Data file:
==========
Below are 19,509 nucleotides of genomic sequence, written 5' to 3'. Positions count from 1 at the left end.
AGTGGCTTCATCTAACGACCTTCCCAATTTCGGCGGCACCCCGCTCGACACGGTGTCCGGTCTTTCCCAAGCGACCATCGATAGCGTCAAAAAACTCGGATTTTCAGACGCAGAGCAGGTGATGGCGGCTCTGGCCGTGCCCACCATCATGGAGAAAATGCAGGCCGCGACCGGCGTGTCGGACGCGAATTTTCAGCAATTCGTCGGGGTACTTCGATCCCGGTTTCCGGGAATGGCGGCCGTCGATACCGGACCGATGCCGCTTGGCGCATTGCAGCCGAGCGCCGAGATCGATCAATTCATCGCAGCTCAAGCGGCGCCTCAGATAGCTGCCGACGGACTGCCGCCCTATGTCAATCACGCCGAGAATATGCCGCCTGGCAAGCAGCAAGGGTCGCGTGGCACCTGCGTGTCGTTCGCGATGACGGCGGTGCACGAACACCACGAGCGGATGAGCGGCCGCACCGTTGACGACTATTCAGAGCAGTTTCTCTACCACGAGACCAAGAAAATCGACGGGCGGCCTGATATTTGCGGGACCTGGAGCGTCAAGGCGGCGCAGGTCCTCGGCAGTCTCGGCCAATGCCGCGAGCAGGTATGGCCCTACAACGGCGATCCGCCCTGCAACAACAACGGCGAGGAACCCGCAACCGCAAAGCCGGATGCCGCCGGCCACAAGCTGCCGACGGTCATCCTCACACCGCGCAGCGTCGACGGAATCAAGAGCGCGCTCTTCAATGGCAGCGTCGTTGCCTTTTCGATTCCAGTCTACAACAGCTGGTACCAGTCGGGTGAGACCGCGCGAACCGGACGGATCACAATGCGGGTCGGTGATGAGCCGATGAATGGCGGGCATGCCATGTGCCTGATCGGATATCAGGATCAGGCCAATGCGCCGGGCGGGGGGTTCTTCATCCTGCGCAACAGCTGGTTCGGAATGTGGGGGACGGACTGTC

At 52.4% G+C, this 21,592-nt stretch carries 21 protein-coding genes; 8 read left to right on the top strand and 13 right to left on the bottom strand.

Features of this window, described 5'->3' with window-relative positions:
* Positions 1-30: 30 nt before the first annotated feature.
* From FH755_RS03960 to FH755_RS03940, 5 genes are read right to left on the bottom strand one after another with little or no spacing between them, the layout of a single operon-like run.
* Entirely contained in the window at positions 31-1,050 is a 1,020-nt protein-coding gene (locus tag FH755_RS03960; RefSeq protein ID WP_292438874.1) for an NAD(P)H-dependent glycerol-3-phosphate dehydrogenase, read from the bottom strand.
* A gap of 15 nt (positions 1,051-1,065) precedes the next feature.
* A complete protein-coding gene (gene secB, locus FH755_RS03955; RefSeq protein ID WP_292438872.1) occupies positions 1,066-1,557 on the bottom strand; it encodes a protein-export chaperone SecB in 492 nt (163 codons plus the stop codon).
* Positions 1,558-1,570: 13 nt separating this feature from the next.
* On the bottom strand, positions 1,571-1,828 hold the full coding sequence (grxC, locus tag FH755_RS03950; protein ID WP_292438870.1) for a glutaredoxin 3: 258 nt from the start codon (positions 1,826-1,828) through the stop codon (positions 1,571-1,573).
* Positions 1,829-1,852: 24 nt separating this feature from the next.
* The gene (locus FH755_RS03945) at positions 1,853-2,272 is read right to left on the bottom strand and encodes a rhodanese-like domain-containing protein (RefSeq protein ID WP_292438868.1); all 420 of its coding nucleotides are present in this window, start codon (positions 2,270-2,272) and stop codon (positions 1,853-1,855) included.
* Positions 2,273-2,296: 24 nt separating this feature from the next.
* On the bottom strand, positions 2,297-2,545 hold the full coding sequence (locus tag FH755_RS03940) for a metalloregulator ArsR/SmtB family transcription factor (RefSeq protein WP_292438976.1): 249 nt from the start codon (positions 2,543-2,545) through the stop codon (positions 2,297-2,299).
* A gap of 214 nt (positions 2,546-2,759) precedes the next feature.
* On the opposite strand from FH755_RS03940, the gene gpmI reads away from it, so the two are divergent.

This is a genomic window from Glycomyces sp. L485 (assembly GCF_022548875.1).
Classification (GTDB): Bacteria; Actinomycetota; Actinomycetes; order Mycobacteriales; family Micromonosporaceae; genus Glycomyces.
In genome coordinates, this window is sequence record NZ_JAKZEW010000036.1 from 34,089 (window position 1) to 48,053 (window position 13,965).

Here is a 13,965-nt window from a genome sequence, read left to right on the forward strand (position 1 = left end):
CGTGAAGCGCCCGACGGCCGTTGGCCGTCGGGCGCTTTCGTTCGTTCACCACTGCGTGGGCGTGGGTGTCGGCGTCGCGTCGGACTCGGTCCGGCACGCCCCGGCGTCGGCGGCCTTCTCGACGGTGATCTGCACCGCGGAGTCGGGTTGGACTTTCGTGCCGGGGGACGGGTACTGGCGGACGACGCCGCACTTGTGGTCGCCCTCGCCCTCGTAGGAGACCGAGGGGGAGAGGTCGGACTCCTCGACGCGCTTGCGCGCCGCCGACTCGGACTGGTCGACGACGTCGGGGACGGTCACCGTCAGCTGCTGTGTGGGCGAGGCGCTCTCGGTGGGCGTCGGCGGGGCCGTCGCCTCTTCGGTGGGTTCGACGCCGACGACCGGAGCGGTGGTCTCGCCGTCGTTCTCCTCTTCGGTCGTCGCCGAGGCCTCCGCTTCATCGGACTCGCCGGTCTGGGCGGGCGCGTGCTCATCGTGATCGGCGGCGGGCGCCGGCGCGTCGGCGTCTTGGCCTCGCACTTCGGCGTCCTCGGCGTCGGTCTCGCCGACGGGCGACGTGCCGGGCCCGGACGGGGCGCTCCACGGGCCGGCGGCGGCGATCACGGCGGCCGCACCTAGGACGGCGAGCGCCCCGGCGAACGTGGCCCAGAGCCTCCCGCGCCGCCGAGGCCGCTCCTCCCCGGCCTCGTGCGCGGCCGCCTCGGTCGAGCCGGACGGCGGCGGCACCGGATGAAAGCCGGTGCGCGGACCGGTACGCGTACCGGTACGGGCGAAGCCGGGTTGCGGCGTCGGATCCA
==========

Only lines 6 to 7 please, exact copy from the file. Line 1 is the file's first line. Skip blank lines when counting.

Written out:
* From FH755_RS03960 to FH755_RS03940, 5 genes are read right to left on the bottom strand one after another with little or no spacing between them, the layout of a single operon-like run.
* Entirely contained in the window at positions 31-1,050 is a 1,020-nt protein-coding gene (locus tag FH755_RS03960; RefSeq protein ID WP_292438874.1) for an NAD(P)H-dependent glycerol-3-phosphate dehydrogenase, read from the bottom strand.